This week, Aaron Slaten shares his thoughts on the value of preparation in worship leading, and how what we sell as spontaneity may not be spontaneity at all:
Rule #1: Always be prepared
Rule #2: If you didn’t follow rule #1, who knows what is going to happen?
I used to live in a world of spontaneity and improvisation, which I sold as “spirit led worship and giftedness,” but when I started leading more hymns (many of which contain a far greater volume of lyrics than the average praise song), I saw myself struggle more because of my dyslexia, so I started to prepare more in order to know the lyrics. Similarly, the more my song selection increased in variety, the more I started using chord charts to avoid getting lost in an ocean of chord changes.
I remember a situation years ago when I heard a friend say “The Spirit will probably work more in your preparation and structure than in your lack of preparation, assumed spontaneity, and to be honest, your laziness.” I was a bit offended, not appreciating the way that he was indirectly calling me out. In my then-limited experience leading worship, I had grown to love the more spontaneous-feeling worship environments where the worship leader changed songs on the fly and seemed to go with the flow. I loved going into an event with a list of twenty possible songs and no plan as to which of them I would end up singing. On the surface, I felt like my friend was offending the sense of spirituality, freedom, and excitement that my “spontaneity” created.
However, I also felt something deep inside saying that he was right. What if my lack of preparation and my spontaneity were really just laziness? I didn’t know what to do with that. As it was summer time, and I was at a camp, I took the opportunity to ask one of our adult volunteers about the worship leader at the camp. What makes him better than me? The volunteer’s fast, natural response “it appears that he practices more.”
I hated that answer also. So, I took the church van and left everyone at the camp.
In reality, these conversations left me feeling convicted and motivated to make changes, so I established some personal routines that help me learn new songs and refresh my memory of older songs. I still use these routines on a regular basis, and would recommend that any worship leader adopt a similar routine for themselves in order to maintain a stance of preparedness:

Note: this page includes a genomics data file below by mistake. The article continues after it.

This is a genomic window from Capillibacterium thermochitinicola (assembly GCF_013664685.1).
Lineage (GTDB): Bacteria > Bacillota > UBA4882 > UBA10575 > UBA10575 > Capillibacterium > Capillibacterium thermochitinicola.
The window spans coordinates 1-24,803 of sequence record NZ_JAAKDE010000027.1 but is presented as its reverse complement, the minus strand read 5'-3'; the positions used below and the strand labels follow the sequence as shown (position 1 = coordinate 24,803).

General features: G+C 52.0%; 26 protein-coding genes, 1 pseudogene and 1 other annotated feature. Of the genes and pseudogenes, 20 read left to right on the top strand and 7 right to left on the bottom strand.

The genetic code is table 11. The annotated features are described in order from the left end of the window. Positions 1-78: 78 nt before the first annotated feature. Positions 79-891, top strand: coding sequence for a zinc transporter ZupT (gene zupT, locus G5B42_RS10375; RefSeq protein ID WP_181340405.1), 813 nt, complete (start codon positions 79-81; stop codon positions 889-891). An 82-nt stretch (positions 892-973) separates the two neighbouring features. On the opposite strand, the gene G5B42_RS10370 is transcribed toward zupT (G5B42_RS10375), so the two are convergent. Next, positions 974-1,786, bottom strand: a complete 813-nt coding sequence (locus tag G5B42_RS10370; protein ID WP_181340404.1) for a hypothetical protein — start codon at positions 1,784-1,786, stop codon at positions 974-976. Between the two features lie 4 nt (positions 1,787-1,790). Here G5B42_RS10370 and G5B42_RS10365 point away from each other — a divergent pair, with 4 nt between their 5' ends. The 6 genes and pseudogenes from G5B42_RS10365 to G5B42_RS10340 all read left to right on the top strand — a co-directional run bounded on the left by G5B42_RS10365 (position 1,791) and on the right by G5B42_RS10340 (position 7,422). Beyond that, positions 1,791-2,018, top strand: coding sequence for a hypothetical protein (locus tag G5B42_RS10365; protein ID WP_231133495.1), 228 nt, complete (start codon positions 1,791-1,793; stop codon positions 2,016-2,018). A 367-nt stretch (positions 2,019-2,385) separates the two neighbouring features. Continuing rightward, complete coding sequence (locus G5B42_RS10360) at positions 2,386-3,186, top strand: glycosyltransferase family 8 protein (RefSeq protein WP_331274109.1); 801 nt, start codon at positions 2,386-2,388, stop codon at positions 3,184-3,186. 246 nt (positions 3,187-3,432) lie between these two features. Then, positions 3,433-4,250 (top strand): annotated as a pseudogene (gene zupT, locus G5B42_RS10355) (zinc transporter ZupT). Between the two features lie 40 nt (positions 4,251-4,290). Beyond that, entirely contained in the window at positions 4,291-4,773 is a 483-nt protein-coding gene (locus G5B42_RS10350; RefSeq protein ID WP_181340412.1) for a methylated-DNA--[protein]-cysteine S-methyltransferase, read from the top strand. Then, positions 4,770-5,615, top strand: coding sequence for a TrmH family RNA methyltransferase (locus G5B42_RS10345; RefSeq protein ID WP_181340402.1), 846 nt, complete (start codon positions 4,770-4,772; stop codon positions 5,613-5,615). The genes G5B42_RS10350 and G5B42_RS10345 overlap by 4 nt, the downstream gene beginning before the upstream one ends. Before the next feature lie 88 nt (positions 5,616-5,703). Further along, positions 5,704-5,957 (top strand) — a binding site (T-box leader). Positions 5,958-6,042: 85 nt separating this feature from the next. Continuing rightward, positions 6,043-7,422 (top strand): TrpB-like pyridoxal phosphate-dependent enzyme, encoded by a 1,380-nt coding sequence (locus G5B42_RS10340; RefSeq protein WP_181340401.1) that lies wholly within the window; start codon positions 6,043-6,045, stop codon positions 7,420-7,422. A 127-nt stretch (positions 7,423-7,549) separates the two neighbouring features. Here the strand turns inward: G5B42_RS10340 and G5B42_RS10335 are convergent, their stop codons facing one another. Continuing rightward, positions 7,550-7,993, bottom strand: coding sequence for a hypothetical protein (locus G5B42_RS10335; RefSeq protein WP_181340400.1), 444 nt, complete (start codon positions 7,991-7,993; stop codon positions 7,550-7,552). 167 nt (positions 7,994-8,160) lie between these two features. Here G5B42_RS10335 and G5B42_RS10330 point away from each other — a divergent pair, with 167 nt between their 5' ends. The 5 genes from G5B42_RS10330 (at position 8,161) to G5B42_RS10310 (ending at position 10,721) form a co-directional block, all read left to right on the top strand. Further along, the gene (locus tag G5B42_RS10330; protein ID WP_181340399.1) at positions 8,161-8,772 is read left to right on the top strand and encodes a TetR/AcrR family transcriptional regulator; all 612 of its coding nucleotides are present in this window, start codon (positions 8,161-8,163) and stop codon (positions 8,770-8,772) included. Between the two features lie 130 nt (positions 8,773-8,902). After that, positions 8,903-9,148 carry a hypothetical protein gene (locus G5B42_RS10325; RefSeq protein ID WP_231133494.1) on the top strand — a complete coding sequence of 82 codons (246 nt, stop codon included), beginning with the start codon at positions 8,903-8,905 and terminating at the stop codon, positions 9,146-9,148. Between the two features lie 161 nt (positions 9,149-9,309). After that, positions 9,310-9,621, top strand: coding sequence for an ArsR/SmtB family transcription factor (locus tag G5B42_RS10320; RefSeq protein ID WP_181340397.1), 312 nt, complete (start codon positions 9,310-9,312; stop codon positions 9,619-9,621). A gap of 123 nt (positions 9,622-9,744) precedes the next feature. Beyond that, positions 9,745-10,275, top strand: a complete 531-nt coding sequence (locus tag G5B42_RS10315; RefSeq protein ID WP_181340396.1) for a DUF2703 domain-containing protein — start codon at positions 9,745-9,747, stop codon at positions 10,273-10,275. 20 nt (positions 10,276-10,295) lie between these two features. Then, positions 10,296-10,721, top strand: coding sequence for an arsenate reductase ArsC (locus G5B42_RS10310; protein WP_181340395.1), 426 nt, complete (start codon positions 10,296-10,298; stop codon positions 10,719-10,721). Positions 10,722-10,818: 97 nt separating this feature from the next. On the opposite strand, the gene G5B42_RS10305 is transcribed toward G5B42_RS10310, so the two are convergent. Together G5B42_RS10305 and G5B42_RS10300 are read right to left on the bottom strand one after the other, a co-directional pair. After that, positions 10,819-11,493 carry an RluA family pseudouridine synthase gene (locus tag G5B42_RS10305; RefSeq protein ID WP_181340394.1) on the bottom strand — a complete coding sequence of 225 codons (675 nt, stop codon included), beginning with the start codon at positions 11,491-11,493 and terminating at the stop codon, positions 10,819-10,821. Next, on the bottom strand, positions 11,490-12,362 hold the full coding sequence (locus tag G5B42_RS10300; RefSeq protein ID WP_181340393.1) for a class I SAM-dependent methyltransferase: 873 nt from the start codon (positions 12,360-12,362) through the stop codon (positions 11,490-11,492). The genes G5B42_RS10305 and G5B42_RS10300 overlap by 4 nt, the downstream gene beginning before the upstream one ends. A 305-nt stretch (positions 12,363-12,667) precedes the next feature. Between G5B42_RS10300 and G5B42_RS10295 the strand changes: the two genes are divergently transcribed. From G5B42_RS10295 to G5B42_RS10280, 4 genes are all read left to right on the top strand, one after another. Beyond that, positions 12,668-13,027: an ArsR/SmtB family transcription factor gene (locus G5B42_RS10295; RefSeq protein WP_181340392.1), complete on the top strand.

First, I listen to a recording of the song I’m trying to learn. I find an arrangement of the song and I loop it over and over again while I work on other things. Eventually, I stop actively listening to the song as it becomes internalized within me.
Once I have the song internalized, I play along a couple of times with that recording. Once I feel comfortable with the structure and feel of the song, I play it without the recording until I feel confident enough to lead the song myself.
I rarely go back and listen to the recording after learning a particular song. I try to “own” each song that I play, and if I listen to a song too many times, I’ll tend to try and sound like the artist that sings on the recording.
Fighting to be prepared is important on a personal level, because it affects how you execute the songs, but it has consequences in leadership as well. As a worship team leader, if the people you play with know that you don’t prepare, neither will they.
Inevitably, there will be times where you simply have no way of preparing to lead a song before you actually have to lead it. I can remember one retreat in particular when we wanted to transition from one song to the next without changing keys. Originally, the song was supposed to be led by a female vocalist, but the new key made it too high for her to sing. I either needed to lead the song myself or we needed to scrap the cool transition. So, I decided to lead the song myself, we ran through the song one horrific time in practice, and I took my guitar with me off stage to practice the song alone. The song eventually went off with no problems, but I would have felt much more comfortable and confident if I had been prepared.
Always obey Rule #1 and be prepared. That way, when the unexpected comes, you won’t freak out. When you’re prepared, you can be confident knowing that if you do end up doing something spontaneous, its more likely the Spirit leading than you just winging it.
How do you prepare when leading a new song? Share your routine with us in the comments! Let's start a dialogue, people!